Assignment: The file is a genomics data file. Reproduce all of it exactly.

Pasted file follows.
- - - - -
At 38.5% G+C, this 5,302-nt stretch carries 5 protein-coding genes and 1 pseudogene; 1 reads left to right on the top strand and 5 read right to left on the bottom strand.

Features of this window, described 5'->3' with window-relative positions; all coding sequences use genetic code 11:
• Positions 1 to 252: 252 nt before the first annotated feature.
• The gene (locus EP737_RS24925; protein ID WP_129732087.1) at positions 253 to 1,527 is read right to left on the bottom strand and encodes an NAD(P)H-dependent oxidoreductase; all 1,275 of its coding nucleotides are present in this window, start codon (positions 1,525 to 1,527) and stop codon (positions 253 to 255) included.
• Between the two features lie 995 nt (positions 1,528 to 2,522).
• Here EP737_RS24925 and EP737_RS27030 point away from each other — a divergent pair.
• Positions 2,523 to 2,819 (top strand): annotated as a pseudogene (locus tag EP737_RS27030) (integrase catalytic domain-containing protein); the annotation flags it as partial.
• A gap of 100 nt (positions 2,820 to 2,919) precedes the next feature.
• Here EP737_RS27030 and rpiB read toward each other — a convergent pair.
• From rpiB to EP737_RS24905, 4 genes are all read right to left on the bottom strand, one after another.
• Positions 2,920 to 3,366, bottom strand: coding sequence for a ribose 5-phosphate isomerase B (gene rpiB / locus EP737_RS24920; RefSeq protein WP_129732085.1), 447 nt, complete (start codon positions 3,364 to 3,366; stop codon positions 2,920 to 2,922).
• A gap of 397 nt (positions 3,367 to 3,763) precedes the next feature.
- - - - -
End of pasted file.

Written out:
At 38.5% G+C, this 5,302-nt stretch carries 5 protein-coding genes and 1 pseudogene; 1 reads left to right on the top strand and 5 read right to left on the bottom strand.

Features of this window, described 5'->3' with window-relative positions; all coding sequences use genetic code 11:
• Positions 1 to 252: 252 nt before the first annotated feature.
• The gene (locus EP737_RS24925; protein ID WP_129732087.1) at positions 253 to 1,527 is read right to left on the bottom strand and encodes an NAD(P)H-dependent oxidoreductase; all 1,275 of its coding nucleotides are present in this window, start codon (positions 1,525 to 1,527) and stop codon (positions 253 to 255) included.
• Between the two features lie 995 nt (positions 1,528 to 2,522).
• Here EP737_RS24925 and EP737_RS27030 point away from each other — a divergent pair.
• Positions 2,523 to 2,819 (top strand): annotated as a pseudogene (locus tag EP737_RS27030) (integrase catalytic domain-containing protein); the annotation flags it as partial.
• A gap of 100 nt (positions 2,820 to 2,919) precedes the next feature.
• Here EP737_RS27030 and rpiB read toward each other — a convergent pair.
• From rpiB to EP737_RS24905, 4 genes are all read right to left on the bottom strand, one after another.
• Positions 2,920 to 3,366, bottom strand: coding sequence for a ribose 5-phosphate isomerase B (gene rpiB / locus EP737_RS24920; RefSeq protein WP_129732085.1), 447 nt, complete (start codon positions 3,364 to 3,366; stop codon positions 2,920 to 2,922).
• A gap of 397 nt (positions 3,367 to 3,763) precedes the next feature.